Architecture and Culture
Vol. 5, Issue no. 2, July 2017
Catharina Gabrielsson and Helena Mattsson, Editors.
‘Capitalism is back!’
Nancy Fraser, “Behind Marx’s Hidden Abode: For an Expanded Conception of Capitalism”, New Left Review 86 (2014) p. 55
The aim of this issue of Architecture and Culture is to revisit the relationship between architecture and capitalism, not by reverting back to ‘critique’, ‘post-criticality’ or even ‘resistance’, but from an outset of addressing their complex relationality. Going beyond the historic, industrial and building-based scenario offered by Peggy Deamer (ed.) in Architecture and Capitalism (2014), extending on and problematizing both architecture and capitalism allows us to address this relationship from other perspectives. We propose a thematic heading of ‘solids and flows’ to open up for less predictable, essentially non-linear, and more imaginary investigations.
Solids – which is how architecture most readily is perceived, as tied to buildings, symbolic and semiotic capital, manifestations of private or public wealth … but equally capturing the inaccessibility of corporate power; the ‘trust’ of credit ratings that certify risk-taking in the bank and finance sector; the closure and immovability of capital locked up in tax havens and offshore financial centres.
Flows – as in the fickle movements of global capitalism through networks of finance and speculation (and the arbitrary effects of their hitting the ground)… but equally capturing recent re-orientations in architecture towards relational or ecologist approaches, undoing the physical object, with an emphasis on process, agency and affect. Spanning across the virtual and the real, the material and the immaterial, the relationship between architecture and capitalism increases in complexity as regards to the production of identity, the generation of desire, and the forging of spatial relations. By juxtaposing solids and flows as tropes or figures of thought, we envisage the possibility for new and transversal connections; ones that, by exposing the gaps, discontinuities and ruptures in, through and between architecture and capitalism carry the potential for non-determinate futures.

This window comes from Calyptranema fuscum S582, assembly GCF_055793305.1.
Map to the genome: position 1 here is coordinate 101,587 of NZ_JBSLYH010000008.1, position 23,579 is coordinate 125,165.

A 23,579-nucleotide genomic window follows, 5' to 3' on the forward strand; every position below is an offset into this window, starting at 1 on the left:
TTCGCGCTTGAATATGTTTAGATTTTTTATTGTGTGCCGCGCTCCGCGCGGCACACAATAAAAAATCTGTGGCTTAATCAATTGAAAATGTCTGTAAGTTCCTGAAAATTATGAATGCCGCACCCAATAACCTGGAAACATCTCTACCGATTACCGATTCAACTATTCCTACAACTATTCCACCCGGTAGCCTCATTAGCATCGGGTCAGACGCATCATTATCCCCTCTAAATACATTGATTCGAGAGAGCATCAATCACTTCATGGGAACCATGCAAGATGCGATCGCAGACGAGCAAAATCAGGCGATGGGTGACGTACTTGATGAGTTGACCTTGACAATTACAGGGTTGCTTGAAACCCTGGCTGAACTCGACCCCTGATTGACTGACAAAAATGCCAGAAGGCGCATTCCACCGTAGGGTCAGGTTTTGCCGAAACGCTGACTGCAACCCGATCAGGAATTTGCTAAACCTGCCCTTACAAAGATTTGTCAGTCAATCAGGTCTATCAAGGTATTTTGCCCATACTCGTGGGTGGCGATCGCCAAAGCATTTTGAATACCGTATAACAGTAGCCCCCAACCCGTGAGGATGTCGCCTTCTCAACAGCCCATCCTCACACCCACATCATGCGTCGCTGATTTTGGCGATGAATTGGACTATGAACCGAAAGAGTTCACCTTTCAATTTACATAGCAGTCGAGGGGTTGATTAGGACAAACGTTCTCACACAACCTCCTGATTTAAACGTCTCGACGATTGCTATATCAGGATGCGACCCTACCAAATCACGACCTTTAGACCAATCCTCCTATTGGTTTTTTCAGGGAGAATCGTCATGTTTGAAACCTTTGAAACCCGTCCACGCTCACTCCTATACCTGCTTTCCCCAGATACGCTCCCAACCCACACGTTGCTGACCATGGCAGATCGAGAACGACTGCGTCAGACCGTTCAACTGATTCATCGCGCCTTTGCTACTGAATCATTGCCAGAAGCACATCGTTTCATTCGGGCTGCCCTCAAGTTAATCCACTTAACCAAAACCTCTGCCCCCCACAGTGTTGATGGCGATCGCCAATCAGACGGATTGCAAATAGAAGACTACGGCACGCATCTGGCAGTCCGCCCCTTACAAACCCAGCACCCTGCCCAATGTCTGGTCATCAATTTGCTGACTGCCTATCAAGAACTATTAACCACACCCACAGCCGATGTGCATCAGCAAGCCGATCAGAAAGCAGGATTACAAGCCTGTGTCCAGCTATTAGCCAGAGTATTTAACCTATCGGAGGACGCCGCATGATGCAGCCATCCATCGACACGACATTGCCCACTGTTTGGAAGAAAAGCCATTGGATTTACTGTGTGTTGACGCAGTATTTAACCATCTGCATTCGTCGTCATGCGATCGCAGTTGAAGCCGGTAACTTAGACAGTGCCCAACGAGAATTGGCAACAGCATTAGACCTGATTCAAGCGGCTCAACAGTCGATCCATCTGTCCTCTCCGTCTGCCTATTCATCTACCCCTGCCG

Call for papers for this issue
From this outset, we invite rigorously speculative, purposely imaginative, visually and verbally stimulating contributions that explore architecture and capitalism from unexpected angles – bearing in mind the slippery slope of too-narrowly confined definitions. This call is explicitly trans- and cross-disciplinary in nature, encouraging critical and emerging scholarship dealing with capitalist studies to engage with architecture as a tradition of projecting, shaping, assessing and experiencing the built environment; and scholars and practitioners in architecture and neighbouring disciplines to relate more closely to the dynamics of capitalism and its current transfigurations, brought to the fore through the advent of concepts and theories such as noologi, affective or immaterial labour, economies of debt, new Marxist scholarship, and neo-materialist ontologies. How can we think about these conjunctions of materialisation and immaterialisation, visibility and invisibility, solidification and vaporization? How can they be analysed, illustrated, represented, designed or described? We call for papers, essays, manifestos, historical inquires, fieldwork notes, photographic compilations, drawing materials etc. that address this broad and fluid topic in creative and original ways.
Contributions might address the following themes:
• Processes and techniques of commodification and marketization in architecture
• Dimensions of value(s) in and through architecture, alternative values, and ‘value diremption’ (the ‘Other’ of value)
• Theories on the spectacular, affect/affective and experiential in architecture and their potential for generating the unexpected
• The spatial, material and localized conditions for central agents in global capitalism (bank and finance sector, corporate HQ, digital platforms etc.)
• The relationship between design, housing tenures and property ownership
• The architectural imports of spatial occupancy and appropriation
• Dispossession, austerity and the architecture of poverty
• Thickened and thinned out spaces, secondary homes, and non-habitation
• Real estate-driven architectures of affect
Contributions can range from short observations or manifestos, creative pieces, or visual essays, to longer academic articles. Architecture and Culture is published in both on-line and hard-copy formats: there is capacity to host on-line contributions that operate in a different way to paper-based work.
CfP May 2016
Response 1 September 2016 at latest
Editors selection October 2016
Peer Reviewing October-December 2016
Authors Revisions December- February 2017
Editorial checking March 2017
Copy to publisher 1 April 2017
Issue publication July 2017
For author instructions, please go to ‘Instructions for Authors’ at
Upload submissions at: http://www.editorialmanager.com/archcult/
Or via ‘submit online’ at http://www.tandfonline.com/loi/rfac
If you have any queries or require further information, please contact:
Catharina Gabrielsson: firstname.lastname@example.org
Helena Mattsson: email@example.com